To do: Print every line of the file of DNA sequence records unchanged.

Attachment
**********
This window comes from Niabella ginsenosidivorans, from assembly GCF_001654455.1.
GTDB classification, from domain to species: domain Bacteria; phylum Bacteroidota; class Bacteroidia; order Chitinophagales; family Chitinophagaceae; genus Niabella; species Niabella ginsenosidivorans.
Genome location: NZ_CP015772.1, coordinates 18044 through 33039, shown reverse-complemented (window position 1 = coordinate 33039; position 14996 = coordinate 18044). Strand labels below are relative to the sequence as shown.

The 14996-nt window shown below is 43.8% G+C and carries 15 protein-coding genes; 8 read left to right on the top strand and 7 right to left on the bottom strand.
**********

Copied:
This window comes from Niabella ginsenosidivorans, from assembly GCF_001654455.1.
GTDB classification, from domain to species: domain Bacteria; phylum Bacteroidota; class Bacteroidia; order Chitinophagales; family Chitinophagaceae; genus Niabella; species Niabella ginsenosidivorans.
Genome location: NZ_CP015772.1, coordinates 18044 through 33039, shown reverse-complemented (window position 1 = coordinate 33039; position 14996 = coordinate 18044). Strand labels below are relative to the sequence as shown.

The 14996-nt window shown below is 43.8% G+C and carries 15 protein-coding genes; 8 read left to right on the top strand and 7 right to left on the bottom strand.